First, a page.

Located on a natural track between the hills and less watered lands, Kingfisher County was a travel grounds for nomadic tribes, military supply routes, pony express and stage coach routes. The site of Kingfisher's Stage Station lies within the city limits of Kingfisher, the present county seat. As millions of Texas Longhorns traversed to Kansas railheads to feed a hungry post Civil War nation, Kingfisher was a section of the fabled Chisholm Trail.
Kingfisher was the starting line for the "Run of '89" pioneers who did not have to run too far. Kingfisher became one of the Oklahoma towns which grew from bald prairie fields to a bustling city overnight.
Abraham Jefferson Seay, second Territorial Governor of Oklahoma had a dream of making Kingfisher the capital of Oklahoma, but his dream fell short .
Kingfisher's basic agricultural economy was in place prior to the Land Run of '89. After settlement, wheatlands were developed and much later came the great oil booms. Large cattle operations leased from Indian tribes were located here. Even during major economic setbacks the three legs of Kingfisher's economy - cattle, wheat and oil remained as strong economic generators.
Around the turn of the century the slogan "Buckle of the Wheat Belt" came to designate Kingfisher. With no rail west of town and a major federal road running through the county (US 81), wheat came from as far as a hundred miles. Kingfisher was the largest wheat market in America and is still perceived as such today.
Census records are available beginning with the 1890 First Territorial
Census. Most county records begin in 1890.
Explore Kingfisher County
The Seay Mansion is a monument to a dream, a dream that Kingfisher would be the new capitol of Oklahoma Territory; a dream that never came true. Abraham Jefferson Seay, the second Territorial Governor of Oklahoma from 1892 to 1893, built the three-story mansion named, "Horizon Hill,"Kingfisher, OK Museums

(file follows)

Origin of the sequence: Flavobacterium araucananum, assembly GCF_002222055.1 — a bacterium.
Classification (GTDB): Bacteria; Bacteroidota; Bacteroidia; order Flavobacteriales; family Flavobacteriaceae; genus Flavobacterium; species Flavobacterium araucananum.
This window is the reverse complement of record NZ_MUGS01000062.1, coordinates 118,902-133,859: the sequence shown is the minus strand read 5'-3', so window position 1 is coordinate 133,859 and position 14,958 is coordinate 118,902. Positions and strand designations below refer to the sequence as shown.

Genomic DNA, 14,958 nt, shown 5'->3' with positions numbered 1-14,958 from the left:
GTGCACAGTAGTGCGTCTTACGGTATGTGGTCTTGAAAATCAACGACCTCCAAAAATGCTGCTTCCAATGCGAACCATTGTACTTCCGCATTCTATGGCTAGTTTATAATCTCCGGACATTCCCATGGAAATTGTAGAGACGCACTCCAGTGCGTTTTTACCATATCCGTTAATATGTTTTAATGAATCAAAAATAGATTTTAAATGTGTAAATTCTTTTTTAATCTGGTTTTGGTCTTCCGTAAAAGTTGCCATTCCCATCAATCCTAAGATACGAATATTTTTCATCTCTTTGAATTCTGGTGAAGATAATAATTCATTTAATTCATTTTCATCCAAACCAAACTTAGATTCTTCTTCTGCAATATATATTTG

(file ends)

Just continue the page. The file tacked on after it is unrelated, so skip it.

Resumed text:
In 1889, the parents of the Dalton gang - Adaline Younger Dalton and James Lewis Dalton - planned to move to Oklahoma. Mr. Dalton died on the way, leaving Adaline with three young children to raise: Nancy, Leona, and Simon. An older, feeble-minded son named Charles Benjamin accompanied them.Kingfisher, OK Pioneer History
Among the many sites of interests in and around Kingfisher, one is the Historical Home of Senator George and Edna Bowman. Mrs. Bowman, still residing in the home is always ready to share the history and story of their life in Kingfisher and in Oklahoma.Kingfisher, OK Historic Homes
This sculpture on Main Street is on display for all to admire and to reflect on the history and contributions of those who gave of themselves for the growth of our cities and our country. "The Farmer - He Feeds the World" - Sculptor, Tasso Pitsiri Located above the sculpture is "Kingfisher, OK Arts
From the start the settlers of Oklahoma made provisions for eduction. The proceeds form sections six and thirty-six of each township were reserved for schools. There were country schools every three miles with names like Pleasant Valley, Good Hope, or in this case Gant.Kingfisher, OK Historic Schoolhouses
This was the United States Land Office site for filing claims at the opening of "Old Oklahoma," April 22, 1889, and also at the opening of the Cheyenne and Arapaho lands on April 19, 1892. J.C. Roberts was the first Register, and J.V. Admire, the first Receiver.Kingfisher, OK Historic Buildings